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Lubinska and Rowland and Television New Zealand Ltd - 2008-046

Members

  • Joanne Morris (Chair)
  • Paul France
  • Tapu Misa
  • Diane Musgrave

Complainant

  • Ev Lubinska and Richard Rowland of Waiheke Island

Dated

18th September 2008

Number

2008-046

Programme

One News

Channel/Station

TV One

Broadcaster

Television New Zealand Ltd


Complaints under section 8(1B)(b)(i) of the Broadcasting Act 1989
One News – item looked at a couple running the One World Foundation who had been banned from Samoa because of allegations regarding the legitimacy of their work – allegedly in breach of balance, accuracy and fairness

Findings
Standard 4 (balance) – item did not discuss a controversial issue of public importance – not upheld

Standard 5 (accuracy) – no inaccuracies – not upheld

Standard 6 (fairness) – complainants were treated fairly – chosen interview excerpts fairly represented the complainants’ position – not upheld

This headnote does not form part of the decision.


Broadcast

[1]   An item on One News, broadcast on TV One at 6pm on 10 March 2008, reported that “a New Zealand-based couple’s been banned from Samoa for life after being accused of taking freebies in the name of charity”. The Samoan Deputy Prime Minister was shown saying “a few people questioned [the couple’s] integrity”, and it was reported that the couple had to stay in Samoa for ten weeks trying to retrieve a “confiscated passport”.

[2]   Viewers were told that Richard Rowland and Ev Lubinska came to New Zealand on a work permit to run the One World Foundation of New Zealand, an educational charitable trust whose aim was “cultural togetherness”, which involved them travelling around the world and uploading a travel log on the internet, while also creating an educational website for One World.

[3]   The reporter stated that “the way they get free travel is under scrutiny”. An excerpt from an interview with a rental car company owner was shown, in which he said he had offered to help Mr Rowland and Ms Lubinska because they had told him their programmes would benefit Samoa’s culture and its children. Then the reporter said:

This Samoan car rental business is among dozens of companies from New Zealand and the Pacific who’ve given freebies to what they’re told is a worthy cause. In exchange the businesses are reviewed on the couple’s very full travel website. But their One World website is surprisingly empty.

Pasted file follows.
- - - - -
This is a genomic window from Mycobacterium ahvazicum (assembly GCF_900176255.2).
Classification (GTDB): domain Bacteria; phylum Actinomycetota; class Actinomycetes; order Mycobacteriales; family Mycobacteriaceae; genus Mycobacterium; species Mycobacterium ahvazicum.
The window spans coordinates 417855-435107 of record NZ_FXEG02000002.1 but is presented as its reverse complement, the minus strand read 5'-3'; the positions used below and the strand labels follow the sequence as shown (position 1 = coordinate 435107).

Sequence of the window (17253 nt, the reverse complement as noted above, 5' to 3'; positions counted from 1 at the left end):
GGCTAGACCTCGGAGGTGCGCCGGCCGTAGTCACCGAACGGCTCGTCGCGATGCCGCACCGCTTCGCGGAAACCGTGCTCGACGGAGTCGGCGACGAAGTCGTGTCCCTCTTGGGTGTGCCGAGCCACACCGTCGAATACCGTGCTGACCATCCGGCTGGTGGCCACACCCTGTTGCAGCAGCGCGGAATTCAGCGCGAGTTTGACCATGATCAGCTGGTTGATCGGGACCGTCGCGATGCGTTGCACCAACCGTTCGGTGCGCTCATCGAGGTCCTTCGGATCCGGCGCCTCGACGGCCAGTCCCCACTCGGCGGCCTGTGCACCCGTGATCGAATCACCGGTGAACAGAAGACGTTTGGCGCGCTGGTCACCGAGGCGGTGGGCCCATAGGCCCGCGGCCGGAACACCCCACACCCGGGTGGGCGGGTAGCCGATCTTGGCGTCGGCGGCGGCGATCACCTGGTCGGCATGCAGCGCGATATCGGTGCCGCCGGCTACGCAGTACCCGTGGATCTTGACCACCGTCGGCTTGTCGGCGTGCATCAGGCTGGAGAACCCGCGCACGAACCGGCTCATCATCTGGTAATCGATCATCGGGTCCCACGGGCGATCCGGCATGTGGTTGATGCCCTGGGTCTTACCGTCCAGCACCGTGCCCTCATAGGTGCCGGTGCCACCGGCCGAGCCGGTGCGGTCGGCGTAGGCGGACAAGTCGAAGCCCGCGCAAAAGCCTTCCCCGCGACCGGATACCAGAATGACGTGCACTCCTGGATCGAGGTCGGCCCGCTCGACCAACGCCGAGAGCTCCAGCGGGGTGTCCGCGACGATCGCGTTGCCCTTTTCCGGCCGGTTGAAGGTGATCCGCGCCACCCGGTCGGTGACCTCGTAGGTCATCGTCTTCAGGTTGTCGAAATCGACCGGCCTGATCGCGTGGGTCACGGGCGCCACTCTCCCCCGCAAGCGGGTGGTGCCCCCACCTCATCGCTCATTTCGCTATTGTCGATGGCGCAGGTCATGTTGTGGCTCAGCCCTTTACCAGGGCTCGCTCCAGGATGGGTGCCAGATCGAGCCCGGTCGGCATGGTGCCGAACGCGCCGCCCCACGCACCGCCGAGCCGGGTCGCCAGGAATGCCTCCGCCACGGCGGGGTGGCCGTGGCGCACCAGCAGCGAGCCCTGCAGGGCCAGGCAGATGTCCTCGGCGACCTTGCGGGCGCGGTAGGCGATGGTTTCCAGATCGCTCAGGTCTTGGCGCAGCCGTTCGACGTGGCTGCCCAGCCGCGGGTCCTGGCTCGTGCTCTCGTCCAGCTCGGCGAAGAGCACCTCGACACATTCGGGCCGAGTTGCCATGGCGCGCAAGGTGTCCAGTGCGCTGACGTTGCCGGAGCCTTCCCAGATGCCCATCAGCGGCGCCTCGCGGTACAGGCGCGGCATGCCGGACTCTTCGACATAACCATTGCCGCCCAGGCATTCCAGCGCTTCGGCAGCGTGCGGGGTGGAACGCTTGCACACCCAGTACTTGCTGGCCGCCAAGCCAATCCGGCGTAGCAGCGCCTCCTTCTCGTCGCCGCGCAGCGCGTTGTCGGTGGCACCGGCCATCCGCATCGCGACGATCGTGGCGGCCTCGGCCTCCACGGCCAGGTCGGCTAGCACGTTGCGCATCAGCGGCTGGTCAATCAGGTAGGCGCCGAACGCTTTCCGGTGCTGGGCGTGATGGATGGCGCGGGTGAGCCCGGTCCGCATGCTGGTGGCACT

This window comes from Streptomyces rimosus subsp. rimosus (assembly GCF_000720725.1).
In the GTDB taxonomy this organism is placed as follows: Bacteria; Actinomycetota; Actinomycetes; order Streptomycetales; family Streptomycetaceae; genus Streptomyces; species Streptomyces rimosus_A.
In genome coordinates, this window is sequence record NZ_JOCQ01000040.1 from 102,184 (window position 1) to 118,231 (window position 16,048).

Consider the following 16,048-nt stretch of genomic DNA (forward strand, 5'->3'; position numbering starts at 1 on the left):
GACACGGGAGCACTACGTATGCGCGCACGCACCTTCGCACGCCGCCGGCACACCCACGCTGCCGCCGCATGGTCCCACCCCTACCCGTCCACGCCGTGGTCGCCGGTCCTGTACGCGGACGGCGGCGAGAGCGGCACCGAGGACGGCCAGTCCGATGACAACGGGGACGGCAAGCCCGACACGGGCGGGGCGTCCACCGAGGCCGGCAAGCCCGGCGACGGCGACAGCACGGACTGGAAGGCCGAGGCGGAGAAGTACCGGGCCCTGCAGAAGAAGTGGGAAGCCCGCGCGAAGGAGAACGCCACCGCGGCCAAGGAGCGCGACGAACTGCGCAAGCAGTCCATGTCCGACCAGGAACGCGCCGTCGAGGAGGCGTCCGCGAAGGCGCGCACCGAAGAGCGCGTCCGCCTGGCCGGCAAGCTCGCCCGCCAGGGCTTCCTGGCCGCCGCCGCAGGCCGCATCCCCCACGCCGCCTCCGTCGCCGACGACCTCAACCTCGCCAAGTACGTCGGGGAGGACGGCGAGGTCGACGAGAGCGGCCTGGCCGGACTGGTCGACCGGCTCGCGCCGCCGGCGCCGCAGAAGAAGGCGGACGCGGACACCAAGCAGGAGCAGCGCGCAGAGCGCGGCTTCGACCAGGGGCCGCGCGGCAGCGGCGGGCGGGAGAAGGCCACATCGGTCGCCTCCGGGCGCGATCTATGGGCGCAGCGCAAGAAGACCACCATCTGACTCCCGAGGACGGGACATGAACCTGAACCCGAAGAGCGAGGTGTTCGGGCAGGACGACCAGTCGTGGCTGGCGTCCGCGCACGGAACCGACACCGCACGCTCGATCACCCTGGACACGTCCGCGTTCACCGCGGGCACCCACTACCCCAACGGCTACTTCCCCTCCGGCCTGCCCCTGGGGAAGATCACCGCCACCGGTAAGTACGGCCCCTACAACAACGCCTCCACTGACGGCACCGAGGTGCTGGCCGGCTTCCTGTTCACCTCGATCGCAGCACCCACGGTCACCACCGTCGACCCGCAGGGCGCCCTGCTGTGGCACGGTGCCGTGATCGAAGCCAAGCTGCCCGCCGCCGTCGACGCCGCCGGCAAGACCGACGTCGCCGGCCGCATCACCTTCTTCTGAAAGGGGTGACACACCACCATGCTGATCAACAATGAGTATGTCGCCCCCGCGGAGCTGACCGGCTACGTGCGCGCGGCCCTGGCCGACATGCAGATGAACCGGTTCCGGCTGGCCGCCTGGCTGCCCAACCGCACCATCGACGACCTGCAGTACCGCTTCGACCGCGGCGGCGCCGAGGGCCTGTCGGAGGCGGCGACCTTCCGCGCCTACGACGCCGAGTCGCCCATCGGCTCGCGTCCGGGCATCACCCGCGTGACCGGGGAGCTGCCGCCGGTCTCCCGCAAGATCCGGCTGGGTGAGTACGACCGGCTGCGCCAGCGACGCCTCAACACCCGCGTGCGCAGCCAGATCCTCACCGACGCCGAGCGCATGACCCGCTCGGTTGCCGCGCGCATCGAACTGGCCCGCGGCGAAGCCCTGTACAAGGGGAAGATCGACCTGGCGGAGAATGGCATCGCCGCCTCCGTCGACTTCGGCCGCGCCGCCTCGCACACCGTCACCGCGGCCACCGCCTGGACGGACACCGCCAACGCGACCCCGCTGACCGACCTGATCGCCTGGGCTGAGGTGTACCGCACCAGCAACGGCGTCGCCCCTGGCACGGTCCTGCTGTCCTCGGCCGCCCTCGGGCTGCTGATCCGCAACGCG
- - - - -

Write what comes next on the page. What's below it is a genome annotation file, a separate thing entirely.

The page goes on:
[4]   Photos were shown of the couple in various holiday settings, including in a restaurant, and in a swimming pool drinking cocktails.

[5]   The reporter stated that the Ministry of Education had refused to endorse the One World project, and that education specialists considered the project worthless. An excerpt of an interview with the Dean of Education from the University of Auckland, John Langley was shown. He said:

There’s nothing of merit in it at all... in terms of curriculum, in terms of teaching methodology, in terms of bringing cultures together. When I look at this stuff I run a hundred miles an hour in the opposite direction.

[6]   Viewers were also told that UNESCO had “done an about turn after hearing its letter of support had been used to prove [Mr Rowland and Ms Lubinska] were legitimate”. A woman from the New Zealand National Commission for UNESCO was shown commenting that this was “totally unacceptable... That was not the purpose of this letter”.

[7]   The One News reporter stated that “Richard and Ev claim they’re the innocent victims of a vindictive campaign”. She questioned Mr Rowland and Ms Lubinska as to whether they could understand why people were “suspicious”, given that “there are dozens of photos on the internet of you two living it up but there’s very little work being done on the educational side”. Ms Lubinska responded that “education doesn’t occur only in schools, the idea is to teach kids...”

[8]   The reporter then said to them that the people sponsoring them to write a travel log wanted to see evidence that they were actually running a charitable trust. Ms Lubinska responded that “the charitable trust and the evidence of our work is what we are writing. It’s learning materials”. Mr Rowland commented that perhaps they were “over-ambitious” and people didn’t understand their project because it was “too novel”, but that he “would like to come back to the fact that [they] are honest people”.

[9]   The One News reporter concluded the item by saying, “Honest perhaps, but a cloud of doubt surrounds their work.”